[In the following essay, Christopher Collier discusses the various controversies and censorship challenges that his works of young adult historical fiction—co-authored with his brother James—have faced, most notably, their best-known work, My Brother Sam Is Dead.]

Twelve-year-old Timmy Meeker, struggling with his brother's seventeen-year-old girlfriend over an incriminating piece of paper, slammed her as hard as he could on the side of her head. "You little bastard," shouts Betsy (84). This is a line my brother wrote for one of the climactic moments in My Brother Sam Is Dead. Can it be that all across America ten-year-old girls are sitting in fifth-grade classrooms reading out loud "You little bastard" to their classmates? Judging from the reaction from outraged parents, one would think so. But I doubt it. I haven't yet met a teacher of any experience who would set things up that way. Nevertheless, the use of Brother Sam in classrooms across the country is challenged scores of times every year. In 1996 People For the American Way listed it among America's ten most challenged books—just after Steinbeck's Of Mice and Men.

The use of profanity and obscenity was not the only reason for the challenge, however. Parents complained about graphic descriptions of battlefield scenes, the consumption of alcohol, and an "unpatriotic" view of the American Revolution. At one large protest meeting, which I attended unrecognized, one woman objected to the book because one of the authors once wrote for Playboy (which is true—but it wasn't me). Although the board of education in this last instance decided to keep the book in the library, often enough the decision is the reverse.

We write these books primarily to teach American history. The bottom line is that students will learn nothing from them unless they read them. They won't read them—and if they do they won't remember what they read—unless the story engages, interests, and excites them. For that to happen we must reach our readers on an emotional level. The scenes we draw must have impact: that means not only intellectual engagement with the ideas we present, but also emotional engagement with the characters we depict. Indeed, though history itself holds unending materials for dramatic narrative, it is difficult to capture the actual emotional content of historical figures' characters. It is a lot more honest and literarily feasible to use fictional characters to personify and imbue with emotion the ideas we want kids to understand and remember. Thus strongly connotative, colorful, and striking words are a major literary tool to create character, context, and their interrelationships, all to bring about real historical understanding.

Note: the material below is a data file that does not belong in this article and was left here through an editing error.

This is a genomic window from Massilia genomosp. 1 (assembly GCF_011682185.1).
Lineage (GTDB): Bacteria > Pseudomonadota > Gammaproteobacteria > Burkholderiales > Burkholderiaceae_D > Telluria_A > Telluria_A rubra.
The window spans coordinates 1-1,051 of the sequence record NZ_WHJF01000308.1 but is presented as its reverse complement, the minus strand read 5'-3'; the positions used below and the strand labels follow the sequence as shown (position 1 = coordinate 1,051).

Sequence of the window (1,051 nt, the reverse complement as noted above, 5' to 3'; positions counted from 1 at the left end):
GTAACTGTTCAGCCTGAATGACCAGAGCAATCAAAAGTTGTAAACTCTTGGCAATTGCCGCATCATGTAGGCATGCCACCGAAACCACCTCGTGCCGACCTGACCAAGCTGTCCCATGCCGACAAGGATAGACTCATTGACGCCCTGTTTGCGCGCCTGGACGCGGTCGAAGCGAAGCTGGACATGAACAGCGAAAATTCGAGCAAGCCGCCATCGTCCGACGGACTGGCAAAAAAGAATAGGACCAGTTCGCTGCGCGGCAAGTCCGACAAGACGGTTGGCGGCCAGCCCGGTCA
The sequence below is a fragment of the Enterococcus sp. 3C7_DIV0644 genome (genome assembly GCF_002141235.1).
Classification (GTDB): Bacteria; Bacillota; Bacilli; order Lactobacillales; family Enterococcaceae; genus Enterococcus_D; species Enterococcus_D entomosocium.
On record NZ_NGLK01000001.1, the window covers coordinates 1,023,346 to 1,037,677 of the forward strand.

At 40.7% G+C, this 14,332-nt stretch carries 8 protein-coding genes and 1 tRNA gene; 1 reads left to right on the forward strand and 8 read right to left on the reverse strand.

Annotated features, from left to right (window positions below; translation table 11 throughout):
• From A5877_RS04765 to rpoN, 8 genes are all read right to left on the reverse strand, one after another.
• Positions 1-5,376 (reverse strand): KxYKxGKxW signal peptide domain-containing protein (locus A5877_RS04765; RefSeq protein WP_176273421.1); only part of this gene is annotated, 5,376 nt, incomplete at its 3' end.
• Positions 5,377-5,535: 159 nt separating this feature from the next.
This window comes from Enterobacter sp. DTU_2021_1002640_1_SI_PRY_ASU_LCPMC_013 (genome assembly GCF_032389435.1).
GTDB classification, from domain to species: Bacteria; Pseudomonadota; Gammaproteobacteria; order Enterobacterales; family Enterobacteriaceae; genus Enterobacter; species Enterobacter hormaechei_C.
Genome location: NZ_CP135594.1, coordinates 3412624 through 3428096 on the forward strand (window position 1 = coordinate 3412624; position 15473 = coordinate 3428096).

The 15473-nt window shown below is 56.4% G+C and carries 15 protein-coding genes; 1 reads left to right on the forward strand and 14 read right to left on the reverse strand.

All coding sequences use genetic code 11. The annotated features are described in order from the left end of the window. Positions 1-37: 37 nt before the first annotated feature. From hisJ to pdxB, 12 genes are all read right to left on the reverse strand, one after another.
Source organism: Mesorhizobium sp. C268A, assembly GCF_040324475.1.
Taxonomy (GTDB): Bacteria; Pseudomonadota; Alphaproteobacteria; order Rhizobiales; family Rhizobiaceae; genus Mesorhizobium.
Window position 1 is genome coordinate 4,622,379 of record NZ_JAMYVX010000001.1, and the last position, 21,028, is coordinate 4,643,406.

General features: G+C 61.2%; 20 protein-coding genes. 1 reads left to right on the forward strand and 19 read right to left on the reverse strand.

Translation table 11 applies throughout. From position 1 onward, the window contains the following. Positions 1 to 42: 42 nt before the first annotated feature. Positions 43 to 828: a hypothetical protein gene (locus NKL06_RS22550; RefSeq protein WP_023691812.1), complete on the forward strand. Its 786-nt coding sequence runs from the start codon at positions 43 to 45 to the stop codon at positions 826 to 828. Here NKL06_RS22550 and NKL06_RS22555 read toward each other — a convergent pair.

Dealing with censorship is not new to me. My first encounter with attempts to bar books from classroom use came when I, a new untenured teacher of eighth graders, had a panel of six high-level students read and discuss George Orwell's 1984. This was in the mid-1950s, Joe McCarthy's heyday. They were spooky times. It was on this occasion that I learned the first of the Six Lessons about Censors that I describe here.

Lesson One: The censors have not read the book.

When one of my eighth graders carried home a paperback copy of 1984 with a slightly lurid cover—for 1955—depicting a bosomy young woman wearing a sash across which was emblazoned "Anti-Sex League," my principal heard from my student's mother. To his lasting credit and my lasting gratitude, the principal permitted me to meet in his office with the horrified parent, who also happened to be the reigning president of the PTA. I asked her what she objected to. I was degrading her daughter's taste by giving her communist—remember the era—trash. But what was it in the book that was communist or degrading, I was allowed to persist. I wouldn't read this garbage, said Mrs. PTA.—and she hadn't. Nevertheless, I was told to remove the book from my course, and asked to submit all my future reading lists to the principal. How to squelch young enthusiasm for innovation and excitement in the classroom.

Another episode illustrating Lesson One—censors have not read the book—is much more recent: 1993, in fact. Jump Ship to Freedom follows the risky adventures of a young slave who gets mixed up in the writing of the U.S. Constitution in 1787. In the course of the year or so the book covers, Daniel Arabus rejects his view of himself as a stupid nigger and comes to see that he is as brave, smart, honest, and wise as any white person he meets. He grows from "I was black and wasn't as smart as white folks," (2) to "it seems to me that there ain't much difference one way or another … take the skin off of us, and it would be pretty hard to tell which was the white ones and which ones wasn't." (187) A pretty uplifting story, it seems to me. Although readers encounter the word darky as early as page 11, it is not until page 20 that they smash into nigger. One black sixth grader never got past page 2 before complaining to his teacher. The school principal pulled the book from the library shelves; a little tempest brewed and local NAACP officials became involved. In the end, Jump Ship was removed from elementary but not middle-school library shelves, though the teachers "all agreed not to use the book in lessons so as not to offend students."